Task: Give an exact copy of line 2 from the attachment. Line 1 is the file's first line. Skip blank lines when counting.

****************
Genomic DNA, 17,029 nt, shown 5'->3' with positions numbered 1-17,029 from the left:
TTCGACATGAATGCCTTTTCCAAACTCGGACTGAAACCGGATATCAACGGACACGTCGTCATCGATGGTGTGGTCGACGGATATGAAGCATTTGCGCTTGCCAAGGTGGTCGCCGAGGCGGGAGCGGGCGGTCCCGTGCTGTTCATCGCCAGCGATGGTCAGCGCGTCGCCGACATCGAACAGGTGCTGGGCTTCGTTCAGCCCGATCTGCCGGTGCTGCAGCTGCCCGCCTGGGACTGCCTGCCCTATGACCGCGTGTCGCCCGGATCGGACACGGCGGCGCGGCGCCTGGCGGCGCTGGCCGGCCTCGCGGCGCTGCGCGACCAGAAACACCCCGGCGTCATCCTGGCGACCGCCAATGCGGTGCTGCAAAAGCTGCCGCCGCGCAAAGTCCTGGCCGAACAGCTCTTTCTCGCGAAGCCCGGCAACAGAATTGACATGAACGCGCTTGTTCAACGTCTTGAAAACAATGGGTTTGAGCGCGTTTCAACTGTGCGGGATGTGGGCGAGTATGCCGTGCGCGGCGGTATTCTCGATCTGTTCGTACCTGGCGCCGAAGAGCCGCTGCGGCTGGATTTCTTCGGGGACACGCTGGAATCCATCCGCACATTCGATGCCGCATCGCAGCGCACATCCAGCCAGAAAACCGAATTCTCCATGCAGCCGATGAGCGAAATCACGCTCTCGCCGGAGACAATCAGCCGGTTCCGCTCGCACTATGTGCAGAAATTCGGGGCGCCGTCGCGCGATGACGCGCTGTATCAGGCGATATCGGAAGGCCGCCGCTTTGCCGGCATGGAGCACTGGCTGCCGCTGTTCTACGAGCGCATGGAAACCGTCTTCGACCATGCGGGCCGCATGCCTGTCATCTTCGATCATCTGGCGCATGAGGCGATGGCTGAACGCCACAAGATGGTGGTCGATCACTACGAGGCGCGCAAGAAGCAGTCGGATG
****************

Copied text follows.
TTCGACATGAATGCCTTTTCCAAACTCGGACTGAAACCGGATATCAACGGACACGTCGTCATCGATGGTGTGGTCGACGGATATGAAGCATTTGCGCTTGCCAAGGTGGTCGCCGAGGCGGGAGCGGGCGGTCCCGTGCTGTTCATCGCCAGCGATGGTCAGCGCGTCGCCGACATCGAACAGGTGCTGGGCTTCGTTCAGCCCGATCTGCCGGTGCTGCAGCTGCCCGCCTGGGACTGCCTGCCCTATGACCGCGTGTCGCCCGGATCGGACACGGCGGCGCGGCGCCTGGCGGCGCTGGCCGGCCTCGCGGCGCTGCGCGACCAGAAACACCCCGGCGTCATCCTGGCGACCGCCAATGCGGTGCTGCAAAAGCTGCCGCCGCGCAAAGTCCTGGCCGAACAGCTCTTTCTCGCGAAGCCCGGCAACAGAATTGACATGAACGCGCTTGTTCAACGTCTTGAAAACAATGGGTTTGAGCGCGTTTCAACTGTGCGGGATGTGGGCGAGTATGCCGTGCGCGGCGGTATTCTCGATCTGTTCGTACCTGGCGCCGAAGAGCCGCTGCGGCTGGATTTCTTCGGGGACACGCTGGAATCCATCCGCACATTCGATGCCGCATCGCAGCGCACATCCAGCCAGAAAACCGAATTCTCCATGCAGCCGATGAGCGAAATCACGCTCTCGCCGGAGACAATCAGCCGGTTCCGCTCGCACTATGTGCAGAAATTCGGGGCGCCGTCGCGCGATGACGCGCTGTATCAGGCGATATCGGAAGGCCGCCGCTTTGCCGGCATGGAGCACTGGCTGCCGCTGTTCTACGAGCGCATGGAAACCGTCTTCGACCATGCGGGCCGCATGCCTGTCATCTTCGATCATCTGGCGCATGAGGCGATGGCTGAACGCCACAAGATGGTGGTCGATCACTACGAGGCGCGCAAGAAGCAGTCGGATG